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Residential Tenancies (Amendment) Bill

Posted by Fionnuala on February 3, 2019
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From the Department of Housing Planning and Local Government
Minister Eoghan Murphy’s statement on the Residential Tenancies (Amendment) Bill
Published on Tuesday, 11 Dec 2018

On 11 December 2018 the Goverment gave its approval to publish the Residential Tenancies (Amendment) Bill, which includes:

  • Providing powers to the RTB to investigate and sanction landlords who engage in improper conduct including non-compliance with the rent increase restriction in RPZs;
    • A sanction could cost a landlord in breach up to €30,000 and a written caution (a financial penalty of up to €15,000; payment of RTB investigation costs of up to €15,000).
  • Making it a criminal offence for landlords to implement rent increases that contravene the law, that do not adhere to new definitions of a substantial change, failure to cooperate with an investigation, failure to register and update tenancies with the RTB.
  • Allowing the RTB to initiate an investigation without the need for a complaint to be made;
  • Requiring the annual registration of tenancies with the RTB;
  • Allowing the publication of RTB determinations in respect of any dispute;
  • Providing a legal definition of ‘substantial change in the nature of accommodation provided under tenancy’ in the context of qualifying for an exemption from the rent increase restriction.
  • An amendment to allow the RTB to publish rental amounts in its register. This proposed amendment is receiving due diligence by the Office of the Attorney General to ensure that any measure to be introduced will be legally sound. Enhanced rent transparency is a key goal.
  • Significantly extending the notice periods for tenancy terminations by landlords:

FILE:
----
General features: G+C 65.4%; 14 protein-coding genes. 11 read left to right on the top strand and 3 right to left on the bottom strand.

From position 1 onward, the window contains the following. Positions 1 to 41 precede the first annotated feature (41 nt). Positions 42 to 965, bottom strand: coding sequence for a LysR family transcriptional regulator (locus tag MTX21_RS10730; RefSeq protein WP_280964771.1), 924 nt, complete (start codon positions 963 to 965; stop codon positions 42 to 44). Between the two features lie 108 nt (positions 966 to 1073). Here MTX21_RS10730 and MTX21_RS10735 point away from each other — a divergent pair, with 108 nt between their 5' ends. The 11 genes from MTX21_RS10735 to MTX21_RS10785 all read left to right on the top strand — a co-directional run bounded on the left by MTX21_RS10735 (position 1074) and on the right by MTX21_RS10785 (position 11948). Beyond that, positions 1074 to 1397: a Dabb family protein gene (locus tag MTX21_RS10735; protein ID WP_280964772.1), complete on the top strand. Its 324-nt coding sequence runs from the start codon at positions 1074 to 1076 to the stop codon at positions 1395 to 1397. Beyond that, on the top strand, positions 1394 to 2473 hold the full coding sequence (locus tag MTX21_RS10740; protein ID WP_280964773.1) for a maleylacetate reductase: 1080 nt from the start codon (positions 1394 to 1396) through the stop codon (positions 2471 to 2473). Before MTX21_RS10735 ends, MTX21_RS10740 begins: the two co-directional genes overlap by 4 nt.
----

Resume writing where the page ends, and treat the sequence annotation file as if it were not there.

Duration of tenancy  Current Notice Period  Notice Period in Bill*
Less than 6 months 28 days 28 days
6 or more months but less than 1  year 35 days 90 days
1 year or more but less than 2 years 42 days 120 days
2 years or more but less than 3 years 56 days 120 days
3 years or more but less than 4 years 84 days 120 days
 4 years or more but less than 5 years 112 days 120 days
5 years or more but less than 6 years 140 days 140 days
6 years or more but less than 7 years 168 days 168 days
7 years or more but less than 8 years 196 days 196 days
8 or more years 224 days 224 days

The Minister said: “The key measures and reforms are designed to enhance enforcement powers for the RTB, provide greater security of tenure for tenants and further underpin the operation of the Rent Pressure Zone (RPZ) arrangements, along with some further targeted priority measures.”

Amendments to the Bill

“I will also need to introduce Government amendments to the Bill as it makes its way through the legislative process in the Houses of the Oireachtas. I was keen to publish the Bill as soon as possible to let everyone in the sector know that Government is serious in its intent to stamp out any improper conduct by landlords, particularly with regard to flouting the rent increase restrictions.

I hope to introduce an amendment to allow the RTB to publish rental amounts in its register. This proposal is receiving due diligence by the Office of the Attorney General. Enhanced rent transparency is our goal and an important one.”

Purpose Built Student Accommodation

“Other significant proposed amendments to the Bill are being worked on by my officials and by officials in the Department of Education and Skills and in the Office of the Attorney General to possibly extend the application of certain provisions of the Residential Tenancies Acts, particularly those connected to rent setting, to purpose built student (specific) accommodation let under licence by private providers or let under licence/tenancy by public providers.”


“The proposed new powers for the RTB are a crucial first step in expanding its overall role and function as part of a multi-annual change management programme to proactively enforce tenancy law within the rental sector, while also robustly defending the rights of tenants and landlords alike.”

“The supply of new homes is increasing. As it increases we need to protect those who are renting while we also reform our rented sector. Not only will this help as we continue to address the crisis in homelessness, it will also deliver greater stability and transparency to the rental sector.”

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